On top of this, it has also unbalanced the composition of the media, with outlets overwhelming staffed and based in big cities. The density issue is partly why so many people were shocked by the Brexit result — because half a million voters live in postcodes where 90% of people voted Remain (and a large number of those will be in the media).
The paradoxical thing about modern cities is that they are in some ways the least tolerant places. If you live in a big city now, the chances are that your friendship circle is far less diverse in terms of background, education and political views than if you live in a small town.
A 2019 study found that in big cities, people had the fewest friends with different views to them, and had the worst opinions about people who disagreed. Contact theory has been shown in many settings to improve peoples’ views of different races, and it’s surely true of politics too. If you never meet people from the out-group, you become more hostile to them and start to believe the worst.
The number one most intolerant place in the US, according to the study, was Boston, which rather ruined William Buckley’s famous line that he’d rather be ruled by the first 2,00 people in the Boston phonebook than the faculty of Harvard.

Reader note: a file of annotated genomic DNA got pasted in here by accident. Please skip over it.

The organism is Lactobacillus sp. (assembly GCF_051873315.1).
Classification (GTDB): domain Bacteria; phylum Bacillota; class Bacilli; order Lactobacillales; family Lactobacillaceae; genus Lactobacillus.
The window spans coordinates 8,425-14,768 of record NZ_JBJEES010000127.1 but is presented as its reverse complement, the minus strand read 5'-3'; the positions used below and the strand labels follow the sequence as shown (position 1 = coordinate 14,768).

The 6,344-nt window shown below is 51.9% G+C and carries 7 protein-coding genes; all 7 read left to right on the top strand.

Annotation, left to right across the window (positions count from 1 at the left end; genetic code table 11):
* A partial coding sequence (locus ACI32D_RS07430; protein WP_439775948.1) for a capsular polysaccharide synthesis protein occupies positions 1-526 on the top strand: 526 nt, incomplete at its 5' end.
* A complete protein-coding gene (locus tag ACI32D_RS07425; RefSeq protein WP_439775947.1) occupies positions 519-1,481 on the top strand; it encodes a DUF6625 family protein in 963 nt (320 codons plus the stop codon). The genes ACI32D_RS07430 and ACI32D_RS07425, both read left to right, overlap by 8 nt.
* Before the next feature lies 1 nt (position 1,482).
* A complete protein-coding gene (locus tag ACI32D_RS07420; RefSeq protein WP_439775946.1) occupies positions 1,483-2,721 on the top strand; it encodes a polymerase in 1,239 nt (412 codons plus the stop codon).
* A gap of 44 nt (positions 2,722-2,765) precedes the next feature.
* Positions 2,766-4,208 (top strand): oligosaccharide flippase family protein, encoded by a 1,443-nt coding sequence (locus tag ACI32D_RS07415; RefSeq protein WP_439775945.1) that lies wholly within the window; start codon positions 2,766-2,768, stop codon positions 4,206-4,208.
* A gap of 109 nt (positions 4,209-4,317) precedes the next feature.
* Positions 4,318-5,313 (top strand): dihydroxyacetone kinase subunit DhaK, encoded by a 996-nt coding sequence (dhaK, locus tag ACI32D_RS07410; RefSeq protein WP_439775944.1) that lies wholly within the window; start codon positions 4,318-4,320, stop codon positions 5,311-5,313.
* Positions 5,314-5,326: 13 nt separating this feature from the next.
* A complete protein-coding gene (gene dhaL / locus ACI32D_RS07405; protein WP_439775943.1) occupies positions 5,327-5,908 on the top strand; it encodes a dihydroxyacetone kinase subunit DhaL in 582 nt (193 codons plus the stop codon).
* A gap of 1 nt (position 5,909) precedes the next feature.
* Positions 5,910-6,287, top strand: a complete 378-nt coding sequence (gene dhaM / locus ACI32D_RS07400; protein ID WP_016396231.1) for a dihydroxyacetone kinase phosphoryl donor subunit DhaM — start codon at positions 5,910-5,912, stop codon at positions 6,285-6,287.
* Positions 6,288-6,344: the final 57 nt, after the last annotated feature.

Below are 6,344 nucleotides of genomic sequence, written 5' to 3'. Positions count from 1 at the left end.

I imagine that a similar thing would be found in Britain; the most intolerant place would probably be in London, probably in one of the handful of north London constituencies where they actually voted for AV, which top the number of signatures for those fatuous online petitions, and where Remain won over 80%. In fact, I wouldn’t at all be surprised if it was my constituency.
Although social media has been blamed for ruining politics, by encouraging the most extreme elements, even in real life huge numbers of progressive voters live in neighbourhoods where no one disagrees with them.